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Wisconsin Attorney General Kaul scores wins, clashes with GOP during first year



FILE - Jill Billings (left) and Democratic nominee for Wisconsin attorney general, Josh Kaul, in La Crosse.

MADISON, Wis. (AP) — Wisconsin Attorney General Josh Kaul’s first year in office was a mixed bag of resounding victories and frustrating defeats. He made plenty of moves to please his base but ran afoul of Republican lawmakers before his first day on the job. Here’s a look back at the rookie attorney general’s first year and his goals for 2020:


— Sexual assault kit testing. Kaul frequently attacked his Republican predecessor, Brad Schimel, over his inability to finish testing on about 4,470 sexual assault evidence kits sitting on hospital and police shelves. Kaul announced in November that he had finally finished the job. About a dozen criminal cases have resulted from the testing so far.

— Opioids. Kaul in May sued Oxycontin maker Purdue Pharma, alleging the company downplayed addiction risks. Forty-five other states have filed similar lawsuits. Kaul had argued that Schimel was too soft on pharmaceutical companies whom Kaul argued played a role in the country’s opioid addiction crisis.

— Polluters. Kaul changed the state Justice Department’s stance in a pair of environmental lawsuits. He sided with Clean Wisconsin in arguing that regulators can require factory farms to monitor their impact on groundwater pollution and limit the farms’ number of animals. Kaul also argued that regulators can consider high-capacity wells’ cumulative impact on area groundwater when issuing permits. Both cases are still pending before the Supreme Court.

— Health care. Kaul fulfilled his campaign promise to withdraw Wisconsin from a multistate lawsuit seeking the repeal of the federal healthcare law known as Obamacare. After Kaul defeated Schimel, Republicans passed measures during a December 2018 lame-duck session prohibiting Kaul from withdrawing from lawsuits without legislators’ permission. Kaul was still able to withdraw from the health care lawsuit while the lame-duck laws were on hold, however.


— Lame-duck. Republican lawmakers fearful that Kaul wouldn’t defend their positions in court voted in a lame-duck session to limit his powers. In addition to requiring him to obtain legislators’ permission before withdrawing from lawsuits, they mandated that he get permission from the Legislature’s Republican-controlled budget committee before settling any lawsuits. Kaul must also deposit settlement awards in the state’s general fund rather than in Justice Department accounts. Kaul has refused to share any information about any potential settlements with the budget committee, saying settlement discussions are confidential. The two sides go into 2020 in a stalemate that could jeopardize millions of dollars in potential revenue for the state.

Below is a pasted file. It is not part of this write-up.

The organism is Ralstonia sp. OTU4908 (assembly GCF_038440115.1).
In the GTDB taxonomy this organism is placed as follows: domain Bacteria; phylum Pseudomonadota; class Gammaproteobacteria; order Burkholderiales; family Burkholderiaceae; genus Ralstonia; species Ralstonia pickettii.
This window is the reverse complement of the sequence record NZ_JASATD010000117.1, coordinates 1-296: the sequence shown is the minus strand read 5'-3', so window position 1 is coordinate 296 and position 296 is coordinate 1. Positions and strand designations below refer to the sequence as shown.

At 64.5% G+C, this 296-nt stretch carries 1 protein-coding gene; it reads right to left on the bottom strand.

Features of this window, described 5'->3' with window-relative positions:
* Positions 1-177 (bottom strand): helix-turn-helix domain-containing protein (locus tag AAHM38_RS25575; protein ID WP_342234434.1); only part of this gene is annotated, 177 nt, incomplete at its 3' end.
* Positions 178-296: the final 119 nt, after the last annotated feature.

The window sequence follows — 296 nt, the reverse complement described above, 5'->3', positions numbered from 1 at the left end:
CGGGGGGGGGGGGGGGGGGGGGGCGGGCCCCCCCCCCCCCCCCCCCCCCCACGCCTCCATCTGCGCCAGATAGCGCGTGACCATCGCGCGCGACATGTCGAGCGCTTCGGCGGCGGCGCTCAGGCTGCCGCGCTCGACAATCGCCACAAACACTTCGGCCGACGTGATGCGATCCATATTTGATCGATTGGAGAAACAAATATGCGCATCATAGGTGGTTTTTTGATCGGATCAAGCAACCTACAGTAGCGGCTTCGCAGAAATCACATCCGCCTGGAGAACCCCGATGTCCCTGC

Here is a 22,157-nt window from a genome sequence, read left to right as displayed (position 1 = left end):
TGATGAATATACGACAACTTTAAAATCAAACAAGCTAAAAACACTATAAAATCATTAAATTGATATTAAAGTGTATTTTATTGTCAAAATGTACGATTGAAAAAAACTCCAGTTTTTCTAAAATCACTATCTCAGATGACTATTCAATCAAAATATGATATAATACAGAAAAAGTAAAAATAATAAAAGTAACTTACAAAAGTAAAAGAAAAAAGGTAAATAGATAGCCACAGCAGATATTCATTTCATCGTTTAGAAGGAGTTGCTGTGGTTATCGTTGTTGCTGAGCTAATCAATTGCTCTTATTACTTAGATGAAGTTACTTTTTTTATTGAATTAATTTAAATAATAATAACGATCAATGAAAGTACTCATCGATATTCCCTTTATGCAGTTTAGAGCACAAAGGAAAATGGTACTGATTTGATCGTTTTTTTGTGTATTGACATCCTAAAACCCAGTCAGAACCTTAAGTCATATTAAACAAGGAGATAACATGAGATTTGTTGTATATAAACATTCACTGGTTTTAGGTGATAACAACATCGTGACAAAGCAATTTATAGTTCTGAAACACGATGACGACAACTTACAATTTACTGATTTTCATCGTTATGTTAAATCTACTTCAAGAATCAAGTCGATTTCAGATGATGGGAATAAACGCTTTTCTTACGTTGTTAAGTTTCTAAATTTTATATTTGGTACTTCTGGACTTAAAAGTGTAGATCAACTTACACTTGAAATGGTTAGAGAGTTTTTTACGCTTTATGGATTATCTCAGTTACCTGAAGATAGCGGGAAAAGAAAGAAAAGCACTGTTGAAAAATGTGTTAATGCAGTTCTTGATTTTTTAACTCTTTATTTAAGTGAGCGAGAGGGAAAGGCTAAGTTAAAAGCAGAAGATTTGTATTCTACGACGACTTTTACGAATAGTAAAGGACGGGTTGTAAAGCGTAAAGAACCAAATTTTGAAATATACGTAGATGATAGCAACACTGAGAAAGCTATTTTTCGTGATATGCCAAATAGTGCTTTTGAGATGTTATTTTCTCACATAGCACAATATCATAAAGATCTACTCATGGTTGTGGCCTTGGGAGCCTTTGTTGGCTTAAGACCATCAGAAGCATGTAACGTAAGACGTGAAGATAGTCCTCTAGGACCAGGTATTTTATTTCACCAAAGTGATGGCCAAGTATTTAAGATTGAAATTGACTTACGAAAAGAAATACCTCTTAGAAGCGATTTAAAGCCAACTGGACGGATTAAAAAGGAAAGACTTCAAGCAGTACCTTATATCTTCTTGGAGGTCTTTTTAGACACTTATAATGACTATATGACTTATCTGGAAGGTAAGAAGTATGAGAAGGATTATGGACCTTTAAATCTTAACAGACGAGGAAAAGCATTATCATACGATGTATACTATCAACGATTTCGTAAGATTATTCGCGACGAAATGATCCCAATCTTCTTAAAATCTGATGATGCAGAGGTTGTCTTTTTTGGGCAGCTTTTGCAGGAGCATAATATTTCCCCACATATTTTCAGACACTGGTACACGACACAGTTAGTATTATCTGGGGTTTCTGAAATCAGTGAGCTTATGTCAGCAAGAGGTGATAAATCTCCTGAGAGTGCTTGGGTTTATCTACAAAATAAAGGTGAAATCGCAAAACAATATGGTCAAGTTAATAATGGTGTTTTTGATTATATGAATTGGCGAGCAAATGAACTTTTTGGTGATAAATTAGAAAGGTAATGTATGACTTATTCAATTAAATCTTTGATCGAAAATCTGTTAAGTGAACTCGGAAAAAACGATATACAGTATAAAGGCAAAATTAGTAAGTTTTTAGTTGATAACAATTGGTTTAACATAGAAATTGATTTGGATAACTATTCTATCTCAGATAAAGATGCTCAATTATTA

— Drug traffickers. Kaul promised on the campaign trail to target high-level traffickers as part of his anti-opioid efforts but didn’t announce any major arrests in 2019.

— Guns. Kaul tried to persuade Republicans to take up bills that would have mandated universal background checks and created a red-flag law allowing family members and police to ask a judge to seize firearms from people who may pose a threat. The GOP ignored the proposals.

—Crime lab analysts. Kaul asked Gov. Tony Evers for $4.4 million to hire 19 additional crime lab works after criticizing Schimel for testing delays. Evers proposed $1.9 million for 17 more analysts in his state budget. Republicans on the finance committee revised the spending plan to give Kaul $722,400 for just over seven positions.


Kaul told The Associated Press in an interview that he would give his first year in office an A-minus. But he said he wants to do more in 2020.

One of the biggest tasks facing him as the year begins is trying to block the conservative Wisconsin Institute for Law and Liberty’s lawsuit alleging state election officials must purge more than 200,000 voter registrations immediately because the voters may have moved. The lawsuit could have huge implications for Democrats, who hope a strong turnout at the polls in November will ensure Republican President Donald Trump doesn’t win the state again.

Another priority will be setting up some sort of settlement approval process with Republican lawmakers before the state loses out on potentially tens of millions of dollars in potential revenue.

“It’s critical that a process be in place because when there are multi-state matters going on we need to be able to act quickly,” Kaul said. “I think (Republican lawmakers have) a responsibility to come up with a system that’s going to work and unfortunately they haven’t been able to reach agreement on that so far.”

He also wants the Legislature to pass a bill designed to prevent future backlogs of untested sexual assault kits. The Senate passed the bill in October but the measure has languished in the Assembly.

Kaul signaled, too, that he wants to get tougher on polluters responsible for contaminating state drinking water with chemicals known as PFAS. The man-made substances are used in a variety of nonstick products such as firefighting foam.

“If environmental laws of the state of Wisconsin have been violated and there’s significant cases referred to us, we’re serious about holding public polluters accountable and that’s true whether it’s PFAS or other substances that can cause harm to people,” Kaul said.

Senate Majority Leader Scott Fitzgerald said he’d give Kaul an incomplete for his first year “due to his inability to find a common-sense way to work with the Legislature on settlements.”

Follow Todd Richmond on Twitter at https://twitter.com/trichmond1